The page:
Earned Income Tax Credit (EITC) is a benefit for people who have incomes at or under certain levels. This tax credit reduces the total amount of taxes you owe and in many cases, if you qualify you’ll get a larger tax refund.
To claim EITC there are several requirements that must be met.
- You must file a tax return with the IRS, even if you don’t owe taxes for the year or aren’t otherwise required by the IRS to file.
- You must either have a qualifying child or be between the ages of 25 and 65.
- You must live in the United States for more than 6 months out of the year.
- You must not be anyone else’s qualifying child or be claimed on anyone else’s tax return as a dependent.
- You must work for someone who pays you or own a business. Child support, alimony, social security, unemployment benefits, retirement income, interest income, and income received while incarcerated do not count as income for the EITC.
- You must be a citizen of the United States and have a social security number.
- You must not use the filing status Married Filing Separately.
Qualifying child rules
Children claimed on tax returns for the purposes of the EITC must meet certain requirements defined by the IRS. They must have a valid social security number. Also, they must be under the age of 19 and younger than you. If you file a joint return with your spouse the child must also be younger than them.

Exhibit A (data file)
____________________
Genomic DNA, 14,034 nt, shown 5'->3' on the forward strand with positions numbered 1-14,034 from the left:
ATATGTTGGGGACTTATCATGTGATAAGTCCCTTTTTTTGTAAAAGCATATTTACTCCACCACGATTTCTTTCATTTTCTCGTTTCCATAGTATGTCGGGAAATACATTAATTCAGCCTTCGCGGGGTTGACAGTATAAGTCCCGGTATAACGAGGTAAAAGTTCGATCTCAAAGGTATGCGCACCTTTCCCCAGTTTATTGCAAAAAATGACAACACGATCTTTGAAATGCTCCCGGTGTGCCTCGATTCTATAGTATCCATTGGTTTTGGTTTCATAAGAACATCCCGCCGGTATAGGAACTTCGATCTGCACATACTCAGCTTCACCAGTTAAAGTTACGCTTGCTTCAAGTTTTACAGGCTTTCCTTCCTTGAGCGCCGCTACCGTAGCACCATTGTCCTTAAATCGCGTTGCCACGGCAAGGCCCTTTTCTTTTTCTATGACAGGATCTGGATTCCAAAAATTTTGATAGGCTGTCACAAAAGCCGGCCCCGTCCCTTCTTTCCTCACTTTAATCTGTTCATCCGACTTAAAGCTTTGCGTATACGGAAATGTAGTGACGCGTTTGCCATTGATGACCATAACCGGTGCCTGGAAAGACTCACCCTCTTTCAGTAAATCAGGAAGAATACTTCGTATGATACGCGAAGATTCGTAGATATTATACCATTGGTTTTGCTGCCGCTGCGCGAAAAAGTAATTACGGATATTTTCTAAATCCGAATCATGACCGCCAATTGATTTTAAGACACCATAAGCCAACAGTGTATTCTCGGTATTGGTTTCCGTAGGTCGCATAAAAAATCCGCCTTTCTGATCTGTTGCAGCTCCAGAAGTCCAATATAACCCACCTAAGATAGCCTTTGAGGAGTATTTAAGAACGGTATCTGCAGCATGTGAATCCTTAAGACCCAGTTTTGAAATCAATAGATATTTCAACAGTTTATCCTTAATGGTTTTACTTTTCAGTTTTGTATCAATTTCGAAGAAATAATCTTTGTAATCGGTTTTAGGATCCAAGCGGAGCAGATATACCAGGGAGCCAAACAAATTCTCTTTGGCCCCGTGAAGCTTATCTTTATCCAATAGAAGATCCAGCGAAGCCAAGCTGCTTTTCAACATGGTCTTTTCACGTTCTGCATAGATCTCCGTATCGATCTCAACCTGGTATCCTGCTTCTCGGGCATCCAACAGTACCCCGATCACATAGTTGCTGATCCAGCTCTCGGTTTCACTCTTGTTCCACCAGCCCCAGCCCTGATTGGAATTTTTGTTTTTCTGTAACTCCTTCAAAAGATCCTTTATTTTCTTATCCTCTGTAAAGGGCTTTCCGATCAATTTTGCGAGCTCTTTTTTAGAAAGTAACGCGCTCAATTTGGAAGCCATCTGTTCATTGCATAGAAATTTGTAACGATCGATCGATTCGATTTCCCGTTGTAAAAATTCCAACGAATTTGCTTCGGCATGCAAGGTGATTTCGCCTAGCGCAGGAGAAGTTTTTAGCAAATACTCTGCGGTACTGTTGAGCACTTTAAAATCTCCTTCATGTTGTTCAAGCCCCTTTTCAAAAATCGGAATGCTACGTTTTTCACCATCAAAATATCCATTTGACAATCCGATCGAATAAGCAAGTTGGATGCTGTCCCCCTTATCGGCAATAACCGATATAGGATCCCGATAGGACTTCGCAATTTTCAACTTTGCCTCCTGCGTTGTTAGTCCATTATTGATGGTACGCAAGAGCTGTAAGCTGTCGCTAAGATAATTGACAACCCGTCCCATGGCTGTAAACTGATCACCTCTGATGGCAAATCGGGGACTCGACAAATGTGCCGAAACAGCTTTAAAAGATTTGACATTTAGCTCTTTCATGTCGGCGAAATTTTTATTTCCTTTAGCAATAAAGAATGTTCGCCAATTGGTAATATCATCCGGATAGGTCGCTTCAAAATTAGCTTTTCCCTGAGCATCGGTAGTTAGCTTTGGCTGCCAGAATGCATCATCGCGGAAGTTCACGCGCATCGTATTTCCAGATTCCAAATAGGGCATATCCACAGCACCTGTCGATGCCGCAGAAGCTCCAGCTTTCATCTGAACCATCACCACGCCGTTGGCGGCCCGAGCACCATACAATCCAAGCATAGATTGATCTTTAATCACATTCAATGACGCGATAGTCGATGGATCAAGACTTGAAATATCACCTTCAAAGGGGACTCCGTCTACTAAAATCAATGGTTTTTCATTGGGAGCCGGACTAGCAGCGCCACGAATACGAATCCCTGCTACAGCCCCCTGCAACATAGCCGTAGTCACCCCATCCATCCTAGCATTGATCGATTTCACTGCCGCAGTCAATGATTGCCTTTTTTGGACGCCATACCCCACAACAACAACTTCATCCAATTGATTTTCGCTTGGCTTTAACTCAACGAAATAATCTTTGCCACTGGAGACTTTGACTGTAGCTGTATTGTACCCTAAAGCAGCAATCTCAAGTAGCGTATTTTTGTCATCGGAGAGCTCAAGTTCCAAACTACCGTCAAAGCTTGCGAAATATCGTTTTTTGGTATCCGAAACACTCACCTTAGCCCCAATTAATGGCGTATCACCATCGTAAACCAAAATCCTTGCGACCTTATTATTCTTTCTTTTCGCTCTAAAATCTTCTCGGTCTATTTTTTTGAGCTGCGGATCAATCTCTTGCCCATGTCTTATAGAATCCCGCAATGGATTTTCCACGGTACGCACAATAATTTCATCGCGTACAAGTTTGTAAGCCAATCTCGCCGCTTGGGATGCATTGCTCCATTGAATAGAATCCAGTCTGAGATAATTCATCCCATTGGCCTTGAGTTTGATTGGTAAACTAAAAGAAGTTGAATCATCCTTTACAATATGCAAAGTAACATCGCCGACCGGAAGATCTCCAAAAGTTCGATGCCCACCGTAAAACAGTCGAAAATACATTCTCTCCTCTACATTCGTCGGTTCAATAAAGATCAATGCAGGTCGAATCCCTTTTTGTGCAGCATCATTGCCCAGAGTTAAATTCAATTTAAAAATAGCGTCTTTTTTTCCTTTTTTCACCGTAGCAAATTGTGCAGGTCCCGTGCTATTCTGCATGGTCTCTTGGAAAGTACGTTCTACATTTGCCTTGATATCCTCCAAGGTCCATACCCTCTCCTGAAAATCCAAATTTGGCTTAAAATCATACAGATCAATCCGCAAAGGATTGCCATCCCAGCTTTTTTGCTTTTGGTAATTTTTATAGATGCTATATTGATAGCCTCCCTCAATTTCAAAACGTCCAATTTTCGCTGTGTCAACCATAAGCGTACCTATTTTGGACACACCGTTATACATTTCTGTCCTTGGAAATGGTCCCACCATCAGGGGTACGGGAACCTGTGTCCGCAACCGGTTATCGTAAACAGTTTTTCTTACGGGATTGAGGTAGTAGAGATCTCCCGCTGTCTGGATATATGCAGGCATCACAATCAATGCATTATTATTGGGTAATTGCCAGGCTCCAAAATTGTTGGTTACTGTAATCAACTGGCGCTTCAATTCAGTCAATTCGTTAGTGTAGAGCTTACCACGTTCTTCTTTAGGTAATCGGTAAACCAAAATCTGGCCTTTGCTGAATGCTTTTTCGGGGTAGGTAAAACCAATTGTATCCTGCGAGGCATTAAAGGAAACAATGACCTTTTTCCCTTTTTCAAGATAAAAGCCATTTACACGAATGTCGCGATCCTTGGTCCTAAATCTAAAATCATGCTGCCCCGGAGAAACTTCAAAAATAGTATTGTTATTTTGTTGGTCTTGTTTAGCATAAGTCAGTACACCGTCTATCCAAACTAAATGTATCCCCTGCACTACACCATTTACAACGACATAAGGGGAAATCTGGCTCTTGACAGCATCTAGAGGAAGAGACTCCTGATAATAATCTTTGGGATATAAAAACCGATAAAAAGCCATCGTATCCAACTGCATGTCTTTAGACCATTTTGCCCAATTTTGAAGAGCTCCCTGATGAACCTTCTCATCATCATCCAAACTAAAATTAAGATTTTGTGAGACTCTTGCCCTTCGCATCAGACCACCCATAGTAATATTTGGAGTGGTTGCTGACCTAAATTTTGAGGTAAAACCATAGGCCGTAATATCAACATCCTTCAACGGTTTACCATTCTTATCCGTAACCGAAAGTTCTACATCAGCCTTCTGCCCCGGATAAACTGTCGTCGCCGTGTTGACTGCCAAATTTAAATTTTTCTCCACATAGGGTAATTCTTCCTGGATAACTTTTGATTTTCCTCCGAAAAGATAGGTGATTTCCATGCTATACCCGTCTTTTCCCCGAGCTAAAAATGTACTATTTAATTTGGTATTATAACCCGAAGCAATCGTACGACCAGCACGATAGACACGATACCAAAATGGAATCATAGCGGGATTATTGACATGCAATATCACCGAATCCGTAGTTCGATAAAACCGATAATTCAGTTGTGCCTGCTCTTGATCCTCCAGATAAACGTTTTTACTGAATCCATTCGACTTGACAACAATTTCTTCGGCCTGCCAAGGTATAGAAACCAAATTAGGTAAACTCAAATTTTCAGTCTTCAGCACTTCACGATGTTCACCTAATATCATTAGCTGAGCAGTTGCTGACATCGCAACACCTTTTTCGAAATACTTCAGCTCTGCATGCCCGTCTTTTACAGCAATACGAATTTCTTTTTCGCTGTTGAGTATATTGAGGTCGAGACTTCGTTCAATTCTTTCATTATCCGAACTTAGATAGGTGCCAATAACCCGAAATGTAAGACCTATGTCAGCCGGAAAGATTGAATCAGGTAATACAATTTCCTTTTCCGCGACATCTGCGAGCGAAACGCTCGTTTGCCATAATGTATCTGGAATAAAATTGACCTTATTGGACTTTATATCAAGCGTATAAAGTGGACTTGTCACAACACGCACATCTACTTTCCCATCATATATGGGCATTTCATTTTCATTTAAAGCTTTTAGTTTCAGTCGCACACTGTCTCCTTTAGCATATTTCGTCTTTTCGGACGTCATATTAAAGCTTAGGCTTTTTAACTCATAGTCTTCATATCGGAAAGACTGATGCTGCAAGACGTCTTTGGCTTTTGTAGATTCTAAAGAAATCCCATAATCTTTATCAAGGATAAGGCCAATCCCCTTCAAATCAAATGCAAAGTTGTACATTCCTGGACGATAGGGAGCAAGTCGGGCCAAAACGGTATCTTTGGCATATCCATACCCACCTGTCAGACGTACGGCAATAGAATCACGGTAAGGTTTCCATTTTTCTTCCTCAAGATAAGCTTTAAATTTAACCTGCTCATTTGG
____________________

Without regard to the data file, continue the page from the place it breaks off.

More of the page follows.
If they are older than 19, they still may qualify if they are under the age of 24 and in school full-time for at least five months of the year. Children who are partially or fully disabled qualify at any age.
The child must also be related to you as a son, daughter, stepchild, authorized foster child, or adopted child. The children of those qualifying children also count for the EITC. Other relatives that qualify for the EITC include your sibling or half-sibling, step sibling, or their children.
If you plan to claim a child for the purposes of the EITC, that child must live with you for at least half of the tax year.
Dependent Parent or Relative
You may be able to claim an exemption for your parent or relative, providing he/she meets the following IRS criteria: Their gross income must be below $3,700 per year, and you have to provide more than half of their support for the taxable year. They do not have to live with you.
Income limits for 2017 EITC
To claim EITC, your income must meet certain IRS requirements. For 2017, people who file as single, head of household, or widowed/widower and do not have any qualifying children, the maximum income to file EITC is $15,010. With one qualifying child it’s $39.617, with two qualifying children it’s $45,007, and with three or more qualifying children it’s $48,340.
For households where the filing status is married filing jointly and there are no qualifying children, the maximum income is $20,600. With one qualifying child it’s $45,207. With two children it’s $50,597, and with three or more children it’s $53,930.
There are special income requirements for households with a disabled child or adult, and for members of the clergy and the military.
If you didn’t know about the EITC in the past, but think you may have been eligible for it, you can claim the credit going back three years. It’s best to get assistance from a qualified tax preparer to refile for past years. Filing for the EITC correctly could increase your refund, so it’s worth the effort to find out if you are or have been eligible for this tax credit.